Copyright 2009. All rights reserved.
President Obama has selected Federal Trade Commission member Jon Leibowitz as the new head of the agency. Appointed to the FTC in 1994 by President Bush, Leibowitz has recently described the elimination of "pay for delay" deals between pharmaceutical manufacturers as "one of the most important objectives for antitrust enforcement in America today." Leibowitz believes that these deals, which involve payments between brand name and generic drugmakers in exchange for delayed market entry for the generic drug, cost employers, the federal government, the elderly, and uninsured consumers billions of dollars each year in higher prices for brand-name drugs. Leibowitz seeks to eradicate pay-for-delay deals with a two-pronged approach that involves (1) filing lawsuits in federal court against the companies that engage in these deals, and (2) advocating for legislation banning payments between brand-name and generic drug manufacturers.
I. The FTC is attacking pay-for-delay deals through litigation in federal courts.
Federal Trade Commission v. Cephalon, Inc.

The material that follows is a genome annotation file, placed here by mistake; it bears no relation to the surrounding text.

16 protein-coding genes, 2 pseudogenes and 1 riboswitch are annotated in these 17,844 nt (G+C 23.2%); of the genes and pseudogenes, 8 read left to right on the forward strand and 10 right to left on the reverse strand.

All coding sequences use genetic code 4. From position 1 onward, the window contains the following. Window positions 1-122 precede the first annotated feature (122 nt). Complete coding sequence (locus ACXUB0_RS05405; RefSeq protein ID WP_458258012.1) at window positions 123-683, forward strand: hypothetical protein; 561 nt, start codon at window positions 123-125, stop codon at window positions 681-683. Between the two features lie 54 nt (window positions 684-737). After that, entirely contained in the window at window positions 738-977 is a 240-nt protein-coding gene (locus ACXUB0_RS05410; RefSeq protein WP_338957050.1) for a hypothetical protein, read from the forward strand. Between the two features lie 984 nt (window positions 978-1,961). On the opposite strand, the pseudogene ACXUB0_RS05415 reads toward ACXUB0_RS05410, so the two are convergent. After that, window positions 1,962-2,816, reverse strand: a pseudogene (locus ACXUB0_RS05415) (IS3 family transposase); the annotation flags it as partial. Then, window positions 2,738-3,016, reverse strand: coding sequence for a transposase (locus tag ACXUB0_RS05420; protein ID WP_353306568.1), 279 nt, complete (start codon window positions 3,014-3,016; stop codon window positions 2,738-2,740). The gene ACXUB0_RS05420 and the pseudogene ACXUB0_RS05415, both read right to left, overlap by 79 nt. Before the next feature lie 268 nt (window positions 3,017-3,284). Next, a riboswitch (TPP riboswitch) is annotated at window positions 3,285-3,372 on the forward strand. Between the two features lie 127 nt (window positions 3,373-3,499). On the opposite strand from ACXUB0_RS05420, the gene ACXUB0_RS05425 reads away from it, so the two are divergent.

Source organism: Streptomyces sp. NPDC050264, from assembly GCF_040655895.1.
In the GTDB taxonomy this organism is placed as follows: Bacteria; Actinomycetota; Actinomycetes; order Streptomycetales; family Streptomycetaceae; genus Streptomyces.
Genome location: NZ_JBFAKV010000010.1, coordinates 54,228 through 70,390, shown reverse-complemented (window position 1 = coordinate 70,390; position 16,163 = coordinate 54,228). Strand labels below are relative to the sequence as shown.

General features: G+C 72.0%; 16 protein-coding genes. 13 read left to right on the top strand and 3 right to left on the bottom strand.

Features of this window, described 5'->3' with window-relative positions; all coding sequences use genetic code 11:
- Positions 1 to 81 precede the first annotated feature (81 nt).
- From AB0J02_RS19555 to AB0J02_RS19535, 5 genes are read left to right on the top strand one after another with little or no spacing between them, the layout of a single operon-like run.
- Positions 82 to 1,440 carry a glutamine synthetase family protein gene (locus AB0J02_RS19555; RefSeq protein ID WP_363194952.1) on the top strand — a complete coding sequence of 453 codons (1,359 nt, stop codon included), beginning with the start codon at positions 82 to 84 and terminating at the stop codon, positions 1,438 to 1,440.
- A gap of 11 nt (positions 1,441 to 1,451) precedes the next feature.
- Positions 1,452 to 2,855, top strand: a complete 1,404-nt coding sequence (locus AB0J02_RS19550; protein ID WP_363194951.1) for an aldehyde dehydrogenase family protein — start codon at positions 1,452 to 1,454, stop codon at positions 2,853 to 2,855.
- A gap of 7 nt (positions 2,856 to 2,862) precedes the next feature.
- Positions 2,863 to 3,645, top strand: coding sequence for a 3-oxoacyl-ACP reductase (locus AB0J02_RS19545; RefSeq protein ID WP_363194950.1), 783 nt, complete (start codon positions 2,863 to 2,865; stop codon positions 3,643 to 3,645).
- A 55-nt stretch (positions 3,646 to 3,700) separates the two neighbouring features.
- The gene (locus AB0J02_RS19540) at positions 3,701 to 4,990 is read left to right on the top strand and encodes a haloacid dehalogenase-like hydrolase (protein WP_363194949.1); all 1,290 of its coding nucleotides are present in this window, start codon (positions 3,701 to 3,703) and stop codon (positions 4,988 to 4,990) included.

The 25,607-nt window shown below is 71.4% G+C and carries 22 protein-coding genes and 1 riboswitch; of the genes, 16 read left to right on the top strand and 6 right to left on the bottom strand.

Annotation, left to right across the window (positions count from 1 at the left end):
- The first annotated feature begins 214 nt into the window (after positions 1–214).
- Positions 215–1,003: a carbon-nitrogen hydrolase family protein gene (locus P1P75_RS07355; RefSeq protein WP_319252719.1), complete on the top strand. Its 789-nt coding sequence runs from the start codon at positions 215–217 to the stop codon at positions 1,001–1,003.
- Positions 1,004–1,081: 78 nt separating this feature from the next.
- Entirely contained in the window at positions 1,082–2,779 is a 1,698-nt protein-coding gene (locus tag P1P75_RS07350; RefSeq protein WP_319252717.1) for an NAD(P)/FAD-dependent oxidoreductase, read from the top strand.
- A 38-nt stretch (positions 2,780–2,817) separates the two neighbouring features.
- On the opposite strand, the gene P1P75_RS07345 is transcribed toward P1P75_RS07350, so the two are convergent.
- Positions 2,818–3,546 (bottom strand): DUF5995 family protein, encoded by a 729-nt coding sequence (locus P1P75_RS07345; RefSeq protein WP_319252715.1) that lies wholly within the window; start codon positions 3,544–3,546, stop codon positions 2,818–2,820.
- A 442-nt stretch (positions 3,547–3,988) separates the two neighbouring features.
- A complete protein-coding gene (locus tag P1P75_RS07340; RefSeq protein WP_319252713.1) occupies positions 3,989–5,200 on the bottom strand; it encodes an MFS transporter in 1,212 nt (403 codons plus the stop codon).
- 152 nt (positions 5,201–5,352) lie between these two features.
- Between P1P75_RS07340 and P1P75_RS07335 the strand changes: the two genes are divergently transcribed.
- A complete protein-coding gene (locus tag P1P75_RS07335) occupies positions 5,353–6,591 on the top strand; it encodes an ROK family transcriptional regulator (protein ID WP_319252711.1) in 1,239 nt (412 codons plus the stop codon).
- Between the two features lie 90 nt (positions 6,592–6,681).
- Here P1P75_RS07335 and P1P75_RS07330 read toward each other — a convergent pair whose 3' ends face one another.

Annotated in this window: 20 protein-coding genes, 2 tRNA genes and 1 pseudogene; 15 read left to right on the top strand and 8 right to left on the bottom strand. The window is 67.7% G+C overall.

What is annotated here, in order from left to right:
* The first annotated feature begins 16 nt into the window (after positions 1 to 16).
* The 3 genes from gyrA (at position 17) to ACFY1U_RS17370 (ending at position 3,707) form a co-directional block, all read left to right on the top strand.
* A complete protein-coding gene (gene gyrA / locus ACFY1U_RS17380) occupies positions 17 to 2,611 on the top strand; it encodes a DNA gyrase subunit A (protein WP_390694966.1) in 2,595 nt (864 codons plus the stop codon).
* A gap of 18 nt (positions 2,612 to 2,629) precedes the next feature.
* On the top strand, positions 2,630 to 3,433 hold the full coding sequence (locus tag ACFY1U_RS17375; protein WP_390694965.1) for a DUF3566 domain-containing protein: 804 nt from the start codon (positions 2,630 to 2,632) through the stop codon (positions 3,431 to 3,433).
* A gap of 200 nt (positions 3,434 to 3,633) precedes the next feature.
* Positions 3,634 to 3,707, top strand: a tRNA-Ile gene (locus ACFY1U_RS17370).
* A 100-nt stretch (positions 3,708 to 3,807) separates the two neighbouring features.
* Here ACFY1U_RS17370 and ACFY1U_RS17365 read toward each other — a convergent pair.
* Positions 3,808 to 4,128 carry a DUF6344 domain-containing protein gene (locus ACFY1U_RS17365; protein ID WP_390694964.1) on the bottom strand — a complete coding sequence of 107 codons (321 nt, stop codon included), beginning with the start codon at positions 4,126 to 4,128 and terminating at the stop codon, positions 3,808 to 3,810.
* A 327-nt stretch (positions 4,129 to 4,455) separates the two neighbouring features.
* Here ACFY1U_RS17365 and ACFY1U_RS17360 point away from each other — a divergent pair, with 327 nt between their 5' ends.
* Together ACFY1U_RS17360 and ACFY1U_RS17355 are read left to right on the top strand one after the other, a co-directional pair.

The FTC filed a lawsuit in February 2008 against Cephalon, Inc., the maker of Provigil. This drug is used to treat patients with narcolepsy and other sleep disorders. The complaint alleges that Cephalon entered into agreements with four generic drug manufacturers, Barr Laboratories, Ranbaxy Pharmaceuticals, Teva Pharmaceuticals USA and Mylan Pharmaceuticals, each of which had challenged the only remaining patent covering Provigil. Under the agreements with Cephalon, the generic drugmakers promised to delay marketing generic Provigil until 2012 in exchange for total payments exceeding $200 million. Leibowitz filed a statement concurring with the FTC's decision to file the complaint. He agreed that "monopolization" was the appropriate legal theory to challenge the agreement between the drugmakers. However, Leibowitz went further. He argued that the complaint should have "named as a defendant any generic company that took these pay-offs and now refuses to relinquish their 180-day exclusivity." Leibowitz was referring to a provision in the Hatch-Waxman Act under which "first filers" receive 180 days to exclusively market a generic drug. Because the settling generic drugmakers refused to waive this right, no other generic companies were allowed to enter the market until the 180 days expired. Leibowitz asserted that this refusal "forc[ed] consumers to pay excessive prices for Provigil throughout the span of these illegal deals." Leibowitz asserted that "the non-relinquishing generics appear to be sending a clear signal to PhRMA Companies: you can do business with us in the future; we will protect your monopolies." The case is currently pending.